An introduction to Charles Bernstein's reading from 'Recalculating'

'Strike because you are abandoned.'

[The following is the text of an introduction I gave before a reading by Charles Bernstein from his book Recalculating on April 16, 2013, at the Kelly Writers House in Philadelphia.]

In Recalculating (Chicago, 2013), Charles Bernstein follows every imperative invoked from the late Emma Bee Bernstein in its epigraph, among them “Pump up the radio,” “Retrace your route in reflection,” and — profoundly — “Race your future to the finish line.”   For Bernstein, via Fernando Pessoa, poets are fakers whose faking is so real they even fake the pain they truly feel.   Reversing effectiveness with an eye on redemption, he seeks to kill two stones with one bird.   Recalculating Wallace Stevens’s “Loneliness in Jersey City,” he offers us “Loneliness in Linden,” where — as is not the case in Stevens — “Jews do Jewish things” with failed language: cobbling together the six million tunes of the never-heard-of-in-modernism dead. 

In “Fold,” the poet makes a prose-poem list of sentences in which transitive verbs are identical to direct objects, facing faces, voiding voids, gulping gulps, fearing fear and hating hate. Re-addressing friends and poetic colleagues, he offers a poem in honor of Bob Perelman in which Bob is presented only by way of possessives: what he has, what he writes, not what he is. His numinous nominalism. His casual attire surrealism. His direct address to entropic homeopathic Jewishness.   In “I Will Not Write Imitative Poetry,” Bernstein — teacherly — sends himself scolded to the blackboard, forcing himself to write sixteen times that he will not write imitative poetry, he really won’t, he won’t, he won’t, he promises he won’t. It’s a wash-your-mouth-out-with-soapistry, an ars poetica as bold as the poetic-pedagogical absolutism it opposes, a few don’ts for the post-imagist.  Thus he recalculates – re-understands – innovative writing in the progressive socio-literary lineage, the “pen [being] tinier than the sword,” free verse being “not a type of poetry but an imperative to liberate verse from constraints no longer applicable for a new time and new circumstance.”  He recalculates a pragmatic progressive politics of language, thinking aloud through Lakoffian reformist optimism: “All the signs say no passage; still, there must be a way.”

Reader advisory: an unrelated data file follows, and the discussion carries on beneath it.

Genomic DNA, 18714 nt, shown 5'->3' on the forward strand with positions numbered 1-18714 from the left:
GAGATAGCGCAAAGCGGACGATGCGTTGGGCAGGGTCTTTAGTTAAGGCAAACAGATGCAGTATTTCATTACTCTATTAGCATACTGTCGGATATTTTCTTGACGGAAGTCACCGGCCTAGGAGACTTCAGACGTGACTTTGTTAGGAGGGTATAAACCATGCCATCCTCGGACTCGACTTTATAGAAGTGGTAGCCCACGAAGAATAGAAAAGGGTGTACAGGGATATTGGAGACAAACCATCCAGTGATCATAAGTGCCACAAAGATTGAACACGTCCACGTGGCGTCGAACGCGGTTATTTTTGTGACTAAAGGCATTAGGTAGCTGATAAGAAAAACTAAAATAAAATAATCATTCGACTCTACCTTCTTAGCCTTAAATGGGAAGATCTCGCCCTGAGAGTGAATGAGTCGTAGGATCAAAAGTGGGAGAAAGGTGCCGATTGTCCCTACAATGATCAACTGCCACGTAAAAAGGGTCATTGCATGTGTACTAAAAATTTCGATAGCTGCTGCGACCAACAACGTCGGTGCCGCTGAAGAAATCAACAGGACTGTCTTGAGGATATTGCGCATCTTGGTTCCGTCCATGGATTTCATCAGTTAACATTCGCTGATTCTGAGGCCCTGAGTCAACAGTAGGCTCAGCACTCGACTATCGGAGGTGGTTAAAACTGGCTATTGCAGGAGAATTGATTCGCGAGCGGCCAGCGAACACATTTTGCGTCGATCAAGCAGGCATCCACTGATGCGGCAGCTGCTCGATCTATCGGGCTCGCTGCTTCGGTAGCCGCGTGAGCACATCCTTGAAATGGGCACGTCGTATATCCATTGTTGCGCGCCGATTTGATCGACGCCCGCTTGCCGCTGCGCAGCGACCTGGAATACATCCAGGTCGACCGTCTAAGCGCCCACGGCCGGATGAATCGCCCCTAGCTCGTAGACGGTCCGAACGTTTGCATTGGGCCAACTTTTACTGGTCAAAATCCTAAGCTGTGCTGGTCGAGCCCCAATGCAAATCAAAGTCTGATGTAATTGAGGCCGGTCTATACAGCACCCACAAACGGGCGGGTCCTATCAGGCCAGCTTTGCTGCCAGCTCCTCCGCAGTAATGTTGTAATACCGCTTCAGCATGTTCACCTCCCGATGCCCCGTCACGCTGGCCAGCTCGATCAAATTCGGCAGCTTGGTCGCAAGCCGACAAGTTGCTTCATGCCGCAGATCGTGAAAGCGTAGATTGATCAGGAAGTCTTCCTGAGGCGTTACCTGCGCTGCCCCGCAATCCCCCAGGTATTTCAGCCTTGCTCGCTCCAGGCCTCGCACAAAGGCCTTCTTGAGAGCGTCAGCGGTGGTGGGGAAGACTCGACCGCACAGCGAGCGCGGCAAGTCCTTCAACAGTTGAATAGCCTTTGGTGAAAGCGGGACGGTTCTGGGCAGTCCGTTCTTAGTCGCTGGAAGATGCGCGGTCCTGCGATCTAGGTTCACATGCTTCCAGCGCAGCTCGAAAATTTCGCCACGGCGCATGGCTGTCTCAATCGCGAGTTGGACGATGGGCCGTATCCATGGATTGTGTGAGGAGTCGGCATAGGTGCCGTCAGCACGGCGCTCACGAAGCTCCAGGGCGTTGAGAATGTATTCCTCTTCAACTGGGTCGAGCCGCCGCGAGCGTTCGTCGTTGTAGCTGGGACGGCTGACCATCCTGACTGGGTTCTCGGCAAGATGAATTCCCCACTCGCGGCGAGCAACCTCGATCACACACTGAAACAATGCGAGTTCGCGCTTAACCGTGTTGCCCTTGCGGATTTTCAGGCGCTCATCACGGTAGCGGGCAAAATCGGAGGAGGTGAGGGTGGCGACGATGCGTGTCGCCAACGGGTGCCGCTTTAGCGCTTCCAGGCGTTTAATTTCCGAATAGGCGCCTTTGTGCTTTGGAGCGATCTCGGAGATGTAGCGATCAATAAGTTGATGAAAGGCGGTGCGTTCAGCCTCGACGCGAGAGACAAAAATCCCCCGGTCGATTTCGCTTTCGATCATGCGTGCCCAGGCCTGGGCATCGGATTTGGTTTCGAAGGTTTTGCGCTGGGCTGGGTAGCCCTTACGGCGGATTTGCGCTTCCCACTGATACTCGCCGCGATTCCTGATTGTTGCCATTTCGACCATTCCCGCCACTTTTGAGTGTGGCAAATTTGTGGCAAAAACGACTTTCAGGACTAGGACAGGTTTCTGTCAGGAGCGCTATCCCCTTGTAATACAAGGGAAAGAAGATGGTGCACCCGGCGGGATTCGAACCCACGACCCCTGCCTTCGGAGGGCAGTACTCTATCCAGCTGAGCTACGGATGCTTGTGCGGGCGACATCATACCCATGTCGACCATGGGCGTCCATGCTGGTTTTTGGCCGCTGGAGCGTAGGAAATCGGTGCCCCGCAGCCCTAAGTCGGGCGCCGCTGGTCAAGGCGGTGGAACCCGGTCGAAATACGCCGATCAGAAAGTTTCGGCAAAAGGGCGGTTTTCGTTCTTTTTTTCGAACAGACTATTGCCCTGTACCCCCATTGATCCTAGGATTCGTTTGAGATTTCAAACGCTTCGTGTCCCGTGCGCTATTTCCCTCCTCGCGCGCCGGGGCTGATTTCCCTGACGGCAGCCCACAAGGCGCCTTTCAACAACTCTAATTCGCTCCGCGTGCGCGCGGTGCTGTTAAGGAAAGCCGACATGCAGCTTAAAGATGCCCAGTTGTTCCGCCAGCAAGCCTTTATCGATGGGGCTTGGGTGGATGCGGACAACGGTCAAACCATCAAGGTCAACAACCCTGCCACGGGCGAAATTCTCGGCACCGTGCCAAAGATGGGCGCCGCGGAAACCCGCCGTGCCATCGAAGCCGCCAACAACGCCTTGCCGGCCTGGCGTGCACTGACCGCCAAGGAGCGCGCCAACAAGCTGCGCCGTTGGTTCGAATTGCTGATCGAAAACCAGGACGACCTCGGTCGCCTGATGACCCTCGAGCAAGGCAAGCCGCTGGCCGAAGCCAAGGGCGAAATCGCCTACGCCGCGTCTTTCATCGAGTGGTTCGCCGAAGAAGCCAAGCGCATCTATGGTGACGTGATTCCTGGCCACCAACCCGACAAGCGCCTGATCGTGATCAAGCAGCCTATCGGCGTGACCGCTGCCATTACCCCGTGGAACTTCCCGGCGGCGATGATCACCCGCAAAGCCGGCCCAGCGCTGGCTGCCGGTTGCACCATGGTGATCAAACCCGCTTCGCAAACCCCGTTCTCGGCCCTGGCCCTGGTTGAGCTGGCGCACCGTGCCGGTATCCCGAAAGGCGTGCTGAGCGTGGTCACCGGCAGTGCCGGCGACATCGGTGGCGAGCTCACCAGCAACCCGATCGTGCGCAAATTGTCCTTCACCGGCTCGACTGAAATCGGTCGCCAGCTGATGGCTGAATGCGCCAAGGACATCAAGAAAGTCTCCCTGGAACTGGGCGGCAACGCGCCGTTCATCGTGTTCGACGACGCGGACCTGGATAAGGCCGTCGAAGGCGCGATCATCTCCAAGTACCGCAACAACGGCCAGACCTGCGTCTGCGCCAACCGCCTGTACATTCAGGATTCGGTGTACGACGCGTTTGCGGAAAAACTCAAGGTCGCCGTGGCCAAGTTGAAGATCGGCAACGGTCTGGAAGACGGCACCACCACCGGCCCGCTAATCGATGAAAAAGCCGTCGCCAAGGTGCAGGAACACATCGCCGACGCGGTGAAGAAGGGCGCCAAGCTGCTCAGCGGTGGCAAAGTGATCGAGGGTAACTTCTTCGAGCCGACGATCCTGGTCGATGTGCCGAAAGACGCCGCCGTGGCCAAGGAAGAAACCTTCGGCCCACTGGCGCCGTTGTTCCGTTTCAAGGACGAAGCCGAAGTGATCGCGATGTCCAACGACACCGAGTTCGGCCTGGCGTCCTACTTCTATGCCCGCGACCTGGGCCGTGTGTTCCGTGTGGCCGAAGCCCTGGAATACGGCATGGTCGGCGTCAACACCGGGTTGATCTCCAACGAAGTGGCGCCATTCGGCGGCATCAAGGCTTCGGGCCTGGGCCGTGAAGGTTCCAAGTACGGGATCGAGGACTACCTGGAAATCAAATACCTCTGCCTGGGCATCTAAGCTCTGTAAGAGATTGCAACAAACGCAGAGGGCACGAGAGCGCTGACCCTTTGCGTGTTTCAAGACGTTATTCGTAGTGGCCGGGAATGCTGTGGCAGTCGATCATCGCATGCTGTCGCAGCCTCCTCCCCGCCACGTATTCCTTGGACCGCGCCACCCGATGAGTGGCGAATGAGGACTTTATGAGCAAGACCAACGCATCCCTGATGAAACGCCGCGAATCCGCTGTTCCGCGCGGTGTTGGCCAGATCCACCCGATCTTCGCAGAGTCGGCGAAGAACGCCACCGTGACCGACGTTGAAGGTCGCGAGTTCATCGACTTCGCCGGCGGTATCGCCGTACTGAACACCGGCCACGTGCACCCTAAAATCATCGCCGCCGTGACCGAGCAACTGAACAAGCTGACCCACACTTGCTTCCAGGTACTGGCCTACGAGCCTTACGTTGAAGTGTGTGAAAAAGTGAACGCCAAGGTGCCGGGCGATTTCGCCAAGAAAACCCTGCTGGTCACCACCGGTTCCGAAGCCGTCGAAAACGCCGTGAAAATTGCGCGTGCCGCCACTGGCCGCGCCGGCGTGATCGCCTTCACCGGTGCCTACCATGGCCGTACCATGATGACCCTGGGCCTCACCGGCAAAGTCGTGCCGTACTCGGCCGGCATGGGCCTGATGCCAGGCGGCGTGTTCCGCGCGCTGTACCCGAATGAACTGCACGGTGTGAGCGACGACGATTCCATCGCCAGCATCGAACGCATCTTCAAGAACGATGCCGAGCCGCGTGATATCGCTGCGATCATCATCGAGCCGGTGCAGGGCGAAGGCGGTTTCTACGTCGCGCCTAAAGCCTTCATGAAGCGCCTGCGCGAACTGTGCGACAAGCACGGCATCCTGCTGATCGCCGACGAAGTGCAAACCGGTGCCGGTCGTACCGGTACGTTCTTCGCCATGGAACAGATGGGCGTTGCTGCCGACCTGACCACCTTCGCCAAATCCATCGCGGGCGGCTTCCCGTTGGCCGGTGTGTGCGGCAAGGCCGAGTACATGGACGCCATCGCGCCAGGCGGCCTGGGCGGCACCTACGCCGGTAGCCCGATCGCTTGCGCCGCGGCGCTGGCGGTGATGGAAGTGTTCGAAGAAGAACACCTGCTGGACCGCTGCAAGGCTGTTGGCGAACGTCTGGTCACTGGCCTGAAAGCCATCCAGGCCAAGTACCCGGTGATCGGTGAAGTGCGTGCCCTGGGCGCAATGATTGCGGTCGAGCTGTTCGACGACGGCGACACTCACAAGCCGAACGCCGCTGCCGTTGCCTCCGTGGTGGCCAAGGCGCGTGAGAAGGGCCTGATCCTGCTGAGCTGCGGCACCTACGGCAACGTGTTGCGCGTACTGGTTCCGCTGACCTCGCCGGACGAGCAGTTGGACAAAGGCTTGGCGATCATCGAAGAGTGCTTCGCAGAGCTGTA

And so he loves originality so much he keeps copying it. When Charles Bernstein at 60-plus recalculates, he submits unironic internet-age radical idealism to 1930s-style vaudeville: “Poetry wants to be free.... Or, if not, available for long-term loan.”  And misanthropy in the style of Shecky Green or Morey Amsterdam: “I love humanity; it’s people I can’t bear.” And this laugh line: “I am a Jewish man trapped in the body of a Jewish man.”  He’s unready, unwilling and unable – the title of the poem in which these lines occur – but he’s still constantly hearing Emma’s drive-fast/race-to-the-finish imperatives, and so his poems are ready, willing and astonishingly able.

Yes, this personal recalculation gives us poems of incomprehensible and uncomprehended mourning – “I was the luckiest father in the world / until I turned unluckiest” – but it also makes possible poems like “Strike!” – right out of the Popular Front, a list poem telling you to strike, but you don’t know if you’re aggressively thrashing or nobly resisting.  “Strike because your only hedge fund is your bare hands.”  “Strike because you are sick of all that’s called new and despair that nothing changes.” “Strike because you are abandoned.”

“Recalculating” – the book but also the title poem – means that “The Jew is a textual construction,” which suggests the realization, finally, after all these years, that “You’re not even there when you’re there.”  “The Jew” is a poem not about this poet but another – revered bearded wandering father and surrealist Jewish vaudevillian – turned 80 years old for the occasion of the poem: Jerome Rothenberg.   The poem consists of 24 Talmudic joke-stories inflected by Cagean contemplation: “A reader complains about the obscurity of a line of verse and seeks a Jew’s counsel. ‘Obscurity is like the yeast in a cake. It is long acting to ensure the dough rises on time.’”

Recalculating means: rising on time.  

Just in time for election day 2008.   Just in time for some serious autopsychographia.  Just in time, in the era of digital unoriginality, for realizing that computers will never replace poets because computers won’t take that much abuse. Just in time for retracing your route in reflection and for putting your hands on the wheel. Just in time for poet-fakers who’ve learned for years in poems to fake the pain they really feel.  “Strike because you are abandoned” is a line exactly as political as it is personal.